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Review: Dirty Dancing at the Theatre Royal, Newcastle

The musical stage show based on the classic coming of age movie sets up camp on Tyneside

****
Dirty Dancing
Dirty Dancing

I defy anyone to leave this show without a smile on their face and a spring in their step – the infectious beat of the summer of ’63 at Kellerman’s holiday camp is catching.

Bringing the smash hit charm of the silver screen classic to the stage, the cast of Dirty Dancing succeeded in transforming even the most sceptical audience member into a lifelong convert to this story of first love, told through the medium of dance.

Breath-taking choreography and exceptional casting make this production a must see. And let’s not forget the soundtrack.

From the first notes of ‘Be My Baby’ to the spectacular finale everyone was waiting for with ‘(I’ve Had) the Time of My Life’ – it had us hooked.

You might say Roseanna Frascona was born to play the role of 17-year-old Frances ‘Baby’ Houseman. Displaying an uncanny resemblance to Jennifer Grey, her portrayal of Baby hits just the right balance of innocence, curiosity and top drawer dance moves in this coming-of-age tale.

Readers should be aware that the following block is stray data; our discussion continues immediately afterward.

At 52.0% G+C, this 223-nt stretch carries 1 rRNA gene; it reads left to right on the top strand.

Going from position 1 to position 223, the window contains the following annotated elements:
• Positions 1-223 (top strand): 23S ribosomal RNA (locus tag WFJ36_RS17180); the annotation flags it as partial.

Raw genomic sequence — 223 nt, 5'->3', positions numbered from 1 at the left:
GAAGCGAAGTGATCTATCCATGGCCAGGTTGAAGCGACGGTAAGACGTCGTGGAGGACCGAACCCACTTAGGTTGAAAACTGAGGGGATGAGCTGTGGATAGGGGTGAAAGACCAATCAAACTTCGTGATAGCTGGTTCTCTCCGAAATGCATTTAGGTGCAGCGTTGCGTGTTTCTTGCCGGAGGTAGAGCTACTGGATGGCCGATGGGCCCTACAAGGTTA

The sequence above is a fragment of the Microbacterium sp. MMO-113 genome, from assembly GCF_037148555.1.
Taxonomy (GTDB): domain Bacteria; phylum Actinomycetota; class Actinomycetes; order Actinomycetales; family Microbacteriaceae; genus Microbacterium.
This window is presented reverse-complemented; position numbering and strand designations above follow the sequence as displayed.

Meanwhile playing the role of Patrick Swayze’s character Johnny Castle is Gareth Bailey, who has mastered the swagger Swayze brought to the movie role.

He really comes into his own in the second half, getting the audience at Newcastle’s Theatre Royal cheering and whooping as he storms back in to deliver that key line - ‘Nobody puts Baby in a corner’.

The production is a feel-good ride from start to finish, drawing the audience in and making them feel part of the musical, with many singing along and even shouting out lines.

You could not leave the theatre without giving a special round of applause for the humorous element brought to the stage by Jessie-Lou Yates as Lisa Houseman – her disastrous Hula song could have brought the house down - as well as Alexander Wolfe as Neil Kellerman.

His portrayal of the resort owner’s grandson was perfectly on point, bringing a giggle to even the sternest face.

As the final hip-swivelling moves are made, the buzz from the audience – which is mainly female - speaks for itself. This show is an empowering, romantic tale which will stand the test of time for decades to come.

Sarah Scott

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